Thursday 28 May – continued
Piazza Maggiore, Bologna
Library at the University of Bologna

Bologna is hot, busy, and bright. First impressions were a bit mixed, as it’s easier to get lost in Italy than almost anywhere else I’ve been. Roads aren’t called what the map says they are; signage isn’t clear in the first place or changes its mind as you go along; and in the older parts of towns, there are dozens of small alleyways and back streets that don’t appear on the map at all.

So far, I’ve managed to get from A to B without having to backtrack and review my route – how often? Well, there’s a thing. I don’t think I have, not even once. The secret – allow LOTS of time to get to where you want to be, and adopt a very Italian attitude. Life is just not punctual here, but 5 or 10 minutes either side of an agreed meeting is perfectly acceptable. As is responding to interruptions of all kinds. “Go with the flow” is the only way to do it, and providing you don’t stress easily, it seems to work fine.

Great to have the chance to take in an Escher exhibition this afternoon!

Renato and Anna Maria, Emilia Romagna representatives for ADHD organisation AIFA Onlus
Sharing information and peer support with parents in the Ospedale Psichiatrico Provinciale Roncati

Fantastic day in Bologna, focusing on ADHD and the challenges here. As elsewhere, awareness of ADHD and the debates surrounding it – medication or not? actual impairment or “just” problems with behaviour? diagnosis? profile? – are far less developed and well known than those surrounding autism, and services and provision correspondingly less developed.

I meet with Anna Maria Cava, Emilia Romagna’s representative for the national organisation AIFA Onlus, and Renato Moglia, who is developing a home school programme to help young people and parents engage with the issues and build strategies for school and everyday life.

It’s a sign of the “poor relation” status ADHD sometimes carries that Anna Maria’s work for AIFA Onlus has to be voluntary: she works part time. As the parent of a daughter with ADHD, now in her twenties and still requiring a high level of support from the family, she wanted to help others feel less isolated and better informed about the condition. Anna Maria admits to concerns over what the future may hold.

Renato’s home school initiative is in its early days, and he finds it can be hard going as it depends for its success on the willingness and ability of both schools and families to commit to the changes needed in order to support the child with difficulties. He’s seeking European funding to give the programme a firmer foundation and expand the number of families they are able to support.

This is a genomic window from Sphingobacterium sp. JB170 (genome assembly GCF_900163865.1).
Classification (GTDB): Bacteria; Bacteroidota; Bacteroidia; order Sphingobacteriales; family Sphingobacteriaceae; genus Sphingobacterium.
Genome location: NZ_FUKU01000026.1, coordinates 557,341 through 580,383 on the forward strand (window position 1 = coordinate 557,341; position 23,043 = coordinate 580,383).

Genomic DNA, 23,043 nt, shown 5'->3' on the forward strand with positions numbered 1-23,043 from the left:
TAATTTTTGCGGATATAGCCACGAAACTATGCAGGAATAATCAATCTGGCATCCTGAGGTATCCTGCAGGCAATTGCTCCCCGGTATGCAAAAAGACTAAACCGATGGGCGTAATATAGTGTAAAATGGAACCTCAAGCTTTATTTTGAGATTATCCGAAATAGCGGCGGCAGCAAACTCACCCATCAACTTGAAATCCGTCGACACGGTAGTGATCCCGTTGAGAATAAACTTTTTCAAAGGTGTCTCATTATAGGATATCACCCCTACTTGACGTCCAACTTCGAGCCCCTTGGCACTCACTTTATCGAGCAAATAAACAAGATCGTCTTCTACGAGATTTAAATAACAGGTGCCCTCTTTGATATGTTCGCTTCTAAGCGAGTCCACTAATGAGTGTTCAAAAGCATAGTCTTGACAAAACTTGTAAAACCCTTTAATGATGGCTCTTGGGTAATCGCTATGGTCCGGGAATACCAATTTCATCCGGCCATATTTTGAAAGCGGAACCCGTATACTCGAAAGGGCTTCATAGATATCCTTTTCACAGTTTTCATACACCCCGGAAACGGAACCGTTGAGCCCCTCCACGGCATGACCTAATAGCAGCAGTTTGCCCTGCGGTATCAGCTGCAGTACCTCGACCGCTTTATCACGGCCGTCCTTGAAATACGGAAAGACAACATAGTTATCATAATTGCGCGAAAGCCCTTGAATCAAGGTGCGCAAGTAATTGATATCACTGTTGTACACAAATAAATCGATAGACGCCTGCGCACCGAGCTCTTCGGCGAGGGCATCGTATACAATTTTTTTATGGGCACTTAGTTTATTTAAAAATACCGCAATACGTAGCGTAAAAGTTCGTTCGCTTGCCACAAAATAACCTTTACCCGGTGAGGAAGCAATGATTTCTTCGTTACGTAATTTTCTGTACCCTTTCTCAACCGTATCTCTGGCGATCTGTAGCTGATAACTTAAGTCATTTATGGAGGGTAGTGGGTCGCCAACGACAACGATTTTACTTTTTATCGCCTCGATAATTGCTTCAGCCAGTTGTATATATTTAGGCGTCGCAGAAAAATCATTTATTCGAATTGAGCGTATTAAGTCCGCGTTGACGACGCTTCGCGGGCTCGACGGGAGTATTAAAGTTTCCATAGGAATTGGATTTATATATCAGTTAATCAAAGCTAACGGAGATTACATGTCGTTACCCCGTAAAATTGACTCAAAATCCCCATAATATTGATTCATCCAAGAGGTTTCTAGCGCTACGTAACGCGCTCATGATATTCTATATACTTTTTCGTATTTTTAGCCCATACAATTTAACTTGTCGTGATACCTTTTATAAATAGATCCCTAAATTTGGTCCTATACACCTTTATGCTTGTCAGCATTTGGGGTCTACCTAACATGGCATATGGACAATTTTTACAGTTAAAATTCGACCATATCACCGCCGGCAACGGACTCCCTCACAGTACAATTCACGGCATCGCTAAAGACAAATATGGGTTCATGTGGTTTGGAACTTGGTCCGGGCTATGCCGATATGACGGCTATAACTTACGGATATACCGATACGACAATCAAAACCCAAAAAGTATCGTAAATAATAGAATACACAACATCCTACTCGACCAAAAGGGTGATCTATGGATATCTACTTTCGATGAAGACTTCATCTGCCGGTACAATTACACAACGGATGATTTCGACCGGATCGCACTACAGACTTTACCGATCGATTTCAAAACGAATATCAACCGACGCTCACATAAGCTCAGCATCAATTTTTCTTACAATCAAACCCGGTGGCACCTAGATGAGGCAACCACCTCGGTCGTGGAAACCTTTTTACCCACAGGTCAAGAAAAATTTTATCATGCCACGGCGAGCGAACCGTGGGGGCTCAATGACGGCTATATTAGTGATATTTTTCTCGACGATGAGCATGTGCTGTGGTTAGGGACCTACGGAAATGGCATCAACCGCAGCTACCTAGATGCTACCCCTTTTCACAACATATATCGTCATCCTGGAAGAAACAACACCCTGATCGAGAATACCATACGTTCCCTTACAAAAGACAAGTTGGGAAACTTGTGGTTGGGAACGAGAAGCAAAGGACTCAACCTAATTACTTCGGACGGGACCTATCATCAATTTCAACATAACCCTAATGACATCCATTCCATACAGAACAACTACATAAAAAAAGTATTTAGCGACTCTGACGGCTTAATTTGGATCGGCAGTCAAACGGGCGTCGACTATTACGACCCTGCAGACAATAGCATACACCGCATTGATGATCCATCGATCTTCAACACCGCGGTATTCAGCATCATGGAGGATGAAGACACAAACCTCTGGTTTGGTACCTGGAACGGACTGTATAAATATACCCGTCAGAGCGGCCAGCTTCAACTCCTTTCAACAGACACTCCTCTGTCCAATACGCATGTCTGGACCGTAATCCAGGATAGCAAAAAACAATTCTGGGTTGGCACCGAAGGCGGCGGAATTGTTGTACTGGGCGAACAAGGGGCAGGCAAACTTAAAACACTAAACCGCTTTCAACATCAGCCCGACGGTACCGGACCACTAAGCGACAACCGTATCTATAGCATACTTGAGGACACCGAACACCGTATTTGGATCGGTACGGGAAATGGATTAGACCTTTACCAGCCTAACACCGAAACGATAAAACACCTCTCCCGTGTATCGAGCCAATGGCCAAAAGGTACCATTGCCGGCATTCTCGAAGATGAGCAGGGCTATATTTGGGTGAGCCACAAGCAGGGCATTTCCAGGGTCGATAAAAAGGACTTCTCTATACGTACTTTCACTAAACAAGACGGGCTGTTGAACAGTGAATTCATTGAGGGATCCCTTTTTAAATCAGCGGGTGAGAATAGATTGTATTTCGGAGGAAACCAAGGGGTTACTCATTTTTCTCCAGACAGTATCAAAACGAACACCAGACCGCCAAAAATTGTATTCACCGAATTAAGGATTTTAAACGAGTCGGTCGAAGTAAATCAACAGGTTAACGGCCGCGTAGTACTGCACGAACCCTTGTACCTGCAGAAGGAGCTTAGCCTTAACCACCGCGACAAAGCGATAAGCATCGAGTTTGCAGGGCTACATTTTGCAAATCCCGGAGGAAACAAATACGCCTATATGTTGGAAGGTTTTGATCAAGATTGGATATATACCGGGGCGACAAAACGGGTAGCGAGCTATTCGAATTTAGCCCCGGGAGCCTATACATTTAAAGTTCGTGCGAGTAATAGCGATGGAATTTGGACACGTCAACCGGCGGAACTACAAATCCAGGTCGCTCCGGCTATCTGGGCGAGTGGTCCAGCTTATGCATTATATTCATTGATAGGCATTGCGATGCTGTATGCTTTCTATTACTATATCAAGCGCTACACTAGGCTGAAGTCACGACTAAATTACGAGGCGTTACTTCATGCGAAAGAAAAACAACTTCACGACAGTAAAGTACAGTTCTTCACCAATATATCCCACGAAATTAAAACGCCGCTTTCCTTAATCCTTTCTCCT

Anna Maria and Renato have been invited to the Ospedale Psichiatrico Provinciale Roncati, where they have a close working relationship with the neuropsychiatric staff, to attend a parents’ support group and share information about the work of AIFA Onlus. I go along to the meeting and find around 15 parents, fathers as well as mothers, and apparently from a range of backgrounds – one mum wears a hijab, another is clearly of African origin. They share stories and information, and ask questions both of Anna Maria and Renato, and the psychologists facilitating the meeting.

Ospedale Psichiatrico Provinciale Roncati in Bologna
Mural in the hospital entrance

While this continues, I interview Dottoressa Simona Chiodo, who has headed up the ADHD programme in the west of Bologna for 10 years. Again I’m struck by how much more of a battle it seems to be to have the issues associated with ADHD taken seriously, despite Italian experiences corresponding broadly with British ones – that is, that well over half of young people in the Life on the Edge of the Cliff age range who run into problems with the police, or with drug, substance or alcohol abuse, are almost certainly affected to some degree by one or other of the conditions I’m investigating in this study. Some estimates put that figure very much higher.

With the scale of the social and economic problem for all of us, quite apart from the impact on individual lives, I’m grateful for people like Anna Maria, Renato, Simona, and their colleagues who are doing all they can to turn things around.

After that, of course, we have to go for coffee, although we decide for afternoon tea in acknowledgement of my Britishness, and talk some more. (I’m nearly a week into my trip now, and acclimatised to the Italian way of doing things – funnily enough, it really comes very naturally.) I’d like to speak with Anna Maria for longer, particularly when she begins to tell me about her personal experience with her daughter and the movement into adulthood, but we’re out of time and she’s away over the weekend. We agree we’ll find time for a phone call or keep in touch by email, and I’ll ask more questions then.

Sadly, my planned visit to Reggio Emilia fell through at the last minute as we were unable to find a convenient time for both of us because of schedule changes. However I’m hoping to call Rossella Brindani of Centro Servizi PMI when I’m home and bring that perspective into the mix, because we were going to be speaking about what support employers need if they are to integrate people with learning difficulties successfully in the workplace, and I think it’s incredibly relevant to making sure programmes are sustainable.

However, when a door closes a window opens, and that means for me an extra day in Florence – real hardship there, then – and also a chance to get on top of the tech issues that have plagued me over the first week.

And with the way things have gone so far, I have no qualms whatsoever about taking a little downtime. I have so much information from the first 5 days I feel I could write a book already – and there’s still another Italian region plus Norway and the Czech Republic to come!

Next: A Weekend in Florence